By Topic

Test results for HD1, a 16 tesla Nb3Sn dipole magnet

Sign In

Cookies must be enabled to login.After enabling cookies , please use refresh or reload or ctrl+f5 on the browser for the login options.

Formats Non-Member Member
$31 $13
Learn how you can qualify for the best price for this item!
Become an IEEE Member or Subscribe to
IEEE Xplore for exclusive pricing!
close button

puzzle piece

IEEE membership options for an individual and IEEE Xplore subscriptions for an organization offer the most affordable access to essential journal articles, conference papers, standards, eBooks, and eLearning courses.

Learn more about:

IEEE membership

IEEE Xplore subscriptions

20 Author(s)
Lietzke, A.F. ; Lawrence Berkeley Nat. Lab., CA, USA ; Bartlett, S. ; Bish, P. ; Caspi, S.
more authors

The Superconducting Magnet Group at Lawrence Berkeley National Laboratory has been developing the technology for using brittle superconductor in high-field accelerator magnets. HD1, the latest in a series of magnets, contains two, double-layer Nb3Sn flat racetrack coils. This single-bore dipole configuration, using the highest performance conductor available, was designed and assembled for a 16 tesla conductor/structure/pre-stress proof-of-principle. With the combination of brittle conductor and high Lorentz stress, considerable care was taken to predict the magnet's mechanical responses to pre-stress, cool-down, and excitation. Subsequent cold testing satisfied expectations: Training started at 13.6 T, 83% of "short-sample", achieved 90% in 10 quenches, and reached its peak bore field (16 T) after 19 quenches. The average plateau,∼92% of "short-sample", appeared to be limited by "stick-slip" conductor motions, consistent with the 16.2 T conductor "lift-off" pre-stress that was chosen for this first test. Some lessons learned and some implications for future conductor and magnet technology development are presented and discussed.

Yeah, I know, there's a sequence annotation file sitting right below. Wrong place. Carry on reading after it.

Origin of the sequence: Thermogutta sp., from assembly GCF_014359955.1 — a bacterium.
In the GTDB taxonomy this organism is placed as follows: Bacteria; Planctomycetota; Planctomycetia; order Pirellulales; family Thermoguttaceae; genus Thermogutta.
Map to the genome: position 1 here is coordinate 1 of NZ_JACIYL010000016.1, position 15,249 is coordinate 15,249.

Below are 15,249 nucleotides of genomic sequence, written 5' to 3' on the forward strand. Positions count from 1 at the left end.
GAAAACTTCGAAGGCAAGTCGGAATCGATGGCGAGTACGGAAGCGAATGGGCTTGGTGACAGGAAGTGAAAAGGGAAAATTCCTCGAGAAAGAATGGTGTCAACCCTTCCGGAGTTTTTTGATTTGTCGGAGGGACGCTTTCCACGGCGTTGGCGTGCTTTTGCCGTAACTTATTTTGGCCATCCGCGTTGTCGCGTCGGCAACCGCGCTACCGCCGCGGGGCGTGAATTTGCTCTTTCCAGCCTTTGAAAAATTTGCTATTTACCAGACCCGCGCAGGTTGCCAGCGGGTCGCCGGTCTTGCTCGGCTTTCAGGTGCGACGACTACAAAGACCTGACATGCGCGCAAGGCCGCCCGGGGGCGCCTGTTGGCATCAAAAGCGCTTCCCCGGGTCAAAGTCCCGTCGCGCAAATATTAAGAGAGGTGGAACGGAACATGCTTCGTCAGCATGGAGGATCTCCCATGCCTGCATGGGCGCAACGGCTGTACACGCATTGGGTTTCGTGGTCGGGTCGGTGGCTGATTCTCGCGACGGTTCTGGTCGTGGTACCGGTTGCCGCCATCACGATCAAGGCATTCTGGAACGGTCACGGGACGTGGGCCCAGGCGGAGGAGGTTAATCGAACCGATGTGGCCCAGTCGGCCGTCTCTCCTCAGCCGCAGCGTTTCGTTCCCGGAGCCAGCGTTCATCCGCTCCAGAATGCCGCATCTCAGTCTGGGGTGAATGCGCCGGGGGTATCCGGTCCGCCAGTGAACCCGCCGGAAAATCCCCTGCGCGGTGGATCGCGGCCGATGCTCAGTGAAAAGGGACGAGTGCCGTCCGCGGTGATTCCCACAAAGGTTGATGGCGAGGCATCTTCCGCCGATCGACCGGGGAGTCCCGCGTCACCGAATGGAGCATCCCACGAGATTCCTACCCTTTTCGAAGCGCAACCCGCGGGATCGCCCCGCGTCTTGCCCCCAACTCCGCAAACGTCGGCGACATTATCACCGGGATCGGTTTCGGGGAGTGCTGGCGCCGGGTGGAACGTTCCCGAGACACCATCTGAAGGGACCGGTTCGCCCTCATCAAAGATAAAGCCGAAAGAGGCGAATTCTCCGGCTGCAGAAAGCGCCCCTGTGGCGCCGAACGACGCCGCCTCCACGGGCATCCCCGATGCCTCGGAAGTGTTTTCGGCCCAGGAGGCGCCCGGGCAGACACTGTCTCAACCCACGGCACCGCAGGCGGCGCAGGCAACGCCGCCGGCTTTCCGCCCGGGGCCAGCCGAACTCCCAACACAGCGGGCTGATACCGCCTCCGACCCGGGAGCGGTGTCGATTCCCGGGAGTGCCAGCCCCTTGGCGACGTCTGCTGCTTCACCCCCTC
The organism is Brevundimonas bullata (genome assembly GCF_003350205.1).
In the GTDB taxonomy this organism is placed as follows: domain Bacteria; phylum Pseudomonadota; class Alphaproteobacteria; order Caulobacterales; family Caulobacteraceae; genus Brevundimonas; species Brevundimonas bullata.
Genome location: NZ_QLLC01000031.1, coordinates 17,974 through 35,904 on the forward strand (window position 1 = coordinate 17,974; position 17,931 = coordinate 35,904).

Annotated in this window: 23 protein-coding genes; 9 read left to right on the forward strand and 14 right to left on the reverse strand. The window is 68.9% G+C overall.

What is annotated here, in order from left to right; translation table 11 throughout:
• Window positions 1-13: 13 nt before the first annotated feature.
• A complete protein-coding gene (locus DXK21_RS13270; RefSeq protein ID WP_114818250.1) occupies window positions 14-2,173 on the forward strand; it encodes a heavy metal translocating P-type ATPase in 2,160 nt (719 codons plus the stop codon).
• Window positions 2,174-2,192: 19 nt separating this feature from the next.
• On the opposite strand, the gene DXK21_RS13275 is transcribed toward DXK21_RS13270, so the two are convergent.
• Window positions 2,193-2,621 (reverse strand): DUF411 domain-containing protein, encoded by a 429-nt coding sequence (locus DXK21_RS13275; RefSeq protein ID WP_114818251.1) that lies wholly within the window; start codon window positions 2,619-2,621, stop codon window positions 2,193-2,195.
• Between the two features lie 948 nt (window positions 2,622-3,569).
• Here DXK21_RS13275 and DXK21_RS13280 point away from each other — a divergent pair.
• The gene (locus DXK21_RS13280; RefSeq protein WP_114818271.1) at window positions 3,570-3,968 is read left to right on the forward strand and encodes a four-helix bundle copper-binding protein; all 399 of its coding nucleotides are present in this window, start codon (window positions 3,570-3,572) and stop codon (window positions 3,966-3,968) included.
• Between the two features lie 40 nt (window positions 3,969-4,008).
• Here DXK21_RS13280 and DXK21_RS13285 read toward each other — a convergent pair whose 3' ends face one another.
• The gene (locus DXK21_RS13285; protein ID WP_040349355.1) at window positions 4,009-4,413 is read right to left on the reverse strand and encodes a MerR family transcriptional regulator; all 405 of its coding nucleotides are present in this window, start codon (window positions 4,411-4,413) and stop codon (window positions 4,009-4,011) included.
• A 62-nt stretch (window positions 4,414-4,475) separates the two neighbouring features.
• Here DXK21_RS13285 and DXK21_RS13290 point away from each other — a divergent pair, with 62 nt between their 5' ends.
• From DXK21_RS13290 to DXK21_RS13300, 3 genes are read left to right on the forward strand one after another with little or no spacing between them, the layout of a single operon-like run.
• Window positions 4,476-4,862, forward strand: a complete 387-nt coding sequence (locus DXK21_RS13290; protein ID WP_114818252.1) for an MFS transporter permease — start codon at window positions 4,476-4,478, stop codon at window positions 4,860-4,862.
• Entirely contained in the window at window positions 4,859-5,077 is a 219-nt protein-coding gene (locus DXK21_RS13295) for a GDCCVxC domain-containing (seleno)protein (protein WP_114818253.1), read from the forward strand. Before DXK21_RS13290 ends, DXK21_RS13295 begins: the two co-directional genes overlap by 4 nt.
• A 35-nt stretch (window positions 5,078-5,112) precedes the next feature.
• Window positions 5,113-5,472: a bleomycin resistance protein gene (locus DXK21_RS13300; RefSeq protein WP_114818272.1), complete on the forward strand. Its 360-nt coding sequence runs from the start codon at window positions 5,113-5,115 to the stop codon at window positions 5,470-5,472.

Published in:

Applied Superconductivity, IEEE Transactions on  (Volume:14 ,  Issue: 2 )